In the short term, governments will have to set aside questions about moral hazard and find effective ways of paying people not to work, and quickly, if we are to avoid a cascade of growing defaults, unemployment, homelessness and social unrest. But very soon governments will have to address the more difficult questions about whether it is right to bail out questionable business models and whether shareholders who benefited in the past from generous dividends and share repurchase programs ought not to sustain some of the pain. And the bigger question still, of whether this is not the time for an activist state to finally reset the rules of the game.
Many believe that governments missed a key trick in 2008 in not using the bank bail-out to reform the capitalism system once and for all. They now have a second chance and will pay a heavy price, economically as well as politically, if they don’t take it.
In return for government assistance, tough conditionality should apply. Cash should only be granted in return for equity and with it greater stakeholder accountability in governance, improved employee rights, commitments to repatriate activities from low tax or weak employee rights jurisdictions, not to mention from countries with weak environmental standards. Companies also need to commit to sustainable policies including more resilient capital structures, offering a better balance between equity and debt, and more flexible supply chains with greater redundancy.
Next, once we emerge from lockdown, we will need to get the economy back on its feet. With interest rates at zero or negative and central banks the default buyer of bonds, that may mean further fiscal stimulus, and even more radical measures such as forgiveness of a substantial chunk of personal and public debt, not least the $1.5 trillion student debt that is weighing in the US consumer. Otherwise, we risk a massive debt overhang choking off any hope of a sustainable recovery. De-leveraging, after all, is the story of future growth lost.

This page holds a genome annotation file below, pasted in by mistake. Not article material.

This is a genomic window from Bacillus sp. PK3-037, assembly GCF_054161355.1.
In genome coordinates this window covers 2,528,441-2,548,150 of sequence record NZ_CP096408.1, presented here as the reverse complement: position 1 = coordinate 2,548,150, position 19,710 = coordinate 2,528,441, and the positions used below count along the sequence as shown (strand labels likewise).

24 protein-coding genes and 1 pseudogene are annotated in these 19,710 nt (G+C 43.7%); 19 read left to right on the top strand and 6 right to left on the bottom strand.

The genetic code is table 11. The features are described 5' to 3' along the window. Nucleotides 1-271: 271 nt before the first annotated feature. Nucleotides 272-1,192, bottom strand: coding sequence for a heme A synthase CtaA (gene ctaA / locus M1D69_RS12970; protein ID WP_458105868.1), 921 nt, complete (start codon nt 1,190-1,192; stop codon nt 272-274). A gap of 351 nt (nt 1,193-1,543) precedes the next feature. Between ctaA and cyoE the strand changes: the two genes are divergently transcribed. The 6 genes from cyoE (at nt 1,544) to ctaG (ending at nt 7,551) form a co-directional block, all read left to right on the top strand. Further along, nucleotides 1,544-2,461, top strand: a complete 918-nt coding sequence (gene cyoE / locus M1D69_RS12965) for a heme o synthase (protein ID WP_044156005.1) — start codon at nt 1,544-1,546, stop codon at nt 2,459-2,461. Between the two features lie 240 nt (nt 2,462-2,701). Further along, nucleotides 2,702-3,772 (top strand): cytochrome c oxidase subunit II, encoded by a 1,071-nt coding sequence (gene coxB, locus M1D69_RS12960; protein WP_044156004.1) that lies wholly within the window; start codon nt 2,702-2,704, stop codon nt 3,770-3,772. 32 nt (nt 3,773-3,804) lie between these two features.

Most advanced countries have universal health systems which guarantee COVID19 victims will receive the best possible care irrespective of income, but what of the US where a father and young daughter quarantined after coronavirus exposure allegedly face “a pile of medical bills” adding up to $3,918, and some 44 million people have no health insurance at all? This and the lack of comprehensive sick pay is no longer just a social and political issue in the world’s largest economy – it is a fundamental human rights issue at the core of the social contract between the individual and the state.
There are also intergenerational problems which will need to be faced. Should the young, who are allegedly low risk, have to pay so heavily in lost educational, career and social opportunities to avoid deaths among the senior cohort, many of which might have been avoidable if our governments had been better prepared?
First we need to win the war with this virus. Then, and equally important, we need to win the peace. To do that, we will need to make the hard policy choices to build a more sustainable, equitable and robust ‘system’ for our children.